161573350It’s still unclear what the North Atlantic Treaty Organization’s response to last Friday’s bloody attacks in Paris, but Canada’s future commitment will likely hinge on the decisions of its member states.

By Alex Wilner and Stéfanie von Hlatky, Sun media papers, Nov. 20, 2015

Last Friday’s massacre in Paris has shaken France to its core. Will NATO be called upon to respond? Canada’s future contribution may hinge on its decision.

French President François Holland called the terrorist attack “an act of war” that was “prepared, organized, and planned … by a jihadist army, Daesh [ISIS, ISIL].” French fighter jets retaliated by bombing ISIS’s self-proclaimed capital of Raqqa, Syria. And France’s sole aircraft carrier, the Charles de Gaulle is set to operate in the Persian Gulf.

France is on a warpath. Hollande invoked the EU’s mutual defence clause on Tuesday for the first time. Does NATO have an obligation to follow suit?

Article 5 of the Washington Treaty – the 1949 agreement that binds NATO together – considers an “armed attack against one” as “an attack against them all.” If Article 5 is invoked, all 28 NATO allies – Canada included – can act “to restore and maintain the security of the North Atlantic area.” Member nations then have to decide what they can bring to the fight. While Canada could conceivably stick to its current commitment, there would be enormous pressure from NATO allies to do more.

The alliance has invoked Article 5 only once: on Sept. 12, 2001. NATO went to war with al Qaeda as a result. France has yet to seek a similar response. And NATO consensus – a requirement – could prove harder to achieve this time.

But the Paris attacks do fit the 9/11 mold. Adjusting for population, the carnage in France nears that suffered by the Americans. And though European radicals took part, it appears ISIS co-ordinated the attack from abroad. Still reeling from the deadly January 2015 attacks in Paris – and having thwarted another six attacks since spring – France appears particularly vulnerable. Other NATO allies – from Turkey to the UK – have likewise suffered ISIS attacks.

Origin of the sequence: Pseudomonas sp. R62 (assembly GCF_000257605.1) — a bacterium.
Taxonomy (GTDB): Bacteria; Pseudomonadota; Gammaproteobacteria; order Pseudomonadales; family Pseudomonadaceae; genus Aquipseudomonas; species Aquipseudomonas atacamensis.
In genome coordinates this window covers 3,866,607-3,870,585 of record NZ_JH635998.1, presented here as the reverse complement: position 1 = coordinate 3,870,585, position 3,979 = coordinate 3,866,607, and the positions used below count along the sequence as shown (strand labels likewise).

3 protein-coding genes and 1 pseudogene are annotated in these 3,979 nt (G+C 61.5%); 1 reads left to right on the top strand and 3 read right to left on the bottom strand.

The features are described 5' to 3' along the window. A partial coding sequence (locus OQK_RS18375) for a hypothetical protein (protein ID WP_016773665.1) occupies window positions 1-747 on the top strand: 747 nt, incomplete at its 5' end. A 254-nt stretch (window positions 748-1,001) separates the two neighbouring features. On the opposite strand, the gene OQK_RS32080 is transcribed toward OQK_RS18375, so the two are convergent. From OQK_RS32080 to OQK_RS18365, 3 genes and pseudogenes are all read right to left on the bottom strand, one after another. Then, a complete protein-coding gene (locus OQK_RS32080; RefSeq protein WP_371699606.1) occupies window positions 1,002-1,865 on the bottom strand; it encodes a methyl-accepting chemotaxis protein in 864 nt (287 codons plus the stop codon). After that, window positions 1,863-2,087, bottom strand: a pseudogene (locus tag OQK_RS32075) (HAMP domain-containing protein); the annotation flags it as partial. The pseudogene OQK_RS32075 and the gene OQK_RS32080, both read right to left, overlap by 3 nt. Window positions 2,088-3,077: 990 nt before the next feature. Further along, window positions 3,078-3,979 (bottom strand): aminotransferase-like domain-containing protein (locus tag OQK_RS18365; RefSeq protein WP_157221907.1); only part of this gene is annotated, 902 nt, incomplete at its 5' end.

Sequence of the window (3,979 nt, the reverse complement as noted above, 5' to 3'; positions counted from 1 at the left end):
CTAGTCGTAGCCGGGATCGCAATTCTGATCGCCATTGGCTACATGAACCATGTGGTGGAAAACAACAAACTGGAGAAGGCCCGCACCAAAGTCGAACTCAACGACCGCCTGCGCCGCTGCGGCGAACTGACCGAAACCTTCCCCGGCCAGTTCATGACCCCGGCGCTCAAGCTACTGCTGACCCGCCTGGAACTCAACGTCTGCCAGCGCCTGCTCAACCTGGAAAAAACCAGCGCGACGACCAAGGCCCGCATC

What happens if France receives NATO support?

First, NATO allies could ramp up intelligence-sharing in the Middle East and North Africa. Second, NATO could offer to assist allied Special Forces. American units are already on the ground in Iraq and Syria. Third, the alliance could take over the training and co-ordination of local anti-ISIS forces in Jordan, Iraq, and elsewhere.

More dramatically, NATO could take leadership over the US-led bombing campaign. Russian President Vladimir Putin, stung by ISIS’s downing of a Russian passenger jet in Egypt, has bombed Raqqa, and may be receptive to more co-ordination. Yet, an expanded role for NATO in the Middle East would be a bitter pill for Moscow to swallow, and could derail peace talks meant to resolve the Syrian conflict.

Finally, and most ambitiously, NATO could deploy ground forces to defeat ISIS on the battlefield, but everyone, including the US, is hesitant to do so. US Admiral James Stavridis, predicted that a NATO force of 15,000 should suffice. An open-ended commitment, a clear signal that NATO will stay the course, would be necessary. The more robust the military response, the more NATO, rather than the EU, becomes an attractive French partner.

Prime Minister Justin Trudeau is clinging to his election pledge and withdrawing the CF-18s in March. In the meantime, Canada would do well to intensify its strikes and boost its presence on the ground.

Alex Wilner is an Assistant Professor at NPSIA, Carleton University, and a fellow at the Macdonald-Laurier Institute. Stéfanie von Hlatky is an Assistant Professor at Queen’s University and the Director of the Centre for International and Defence Policy.

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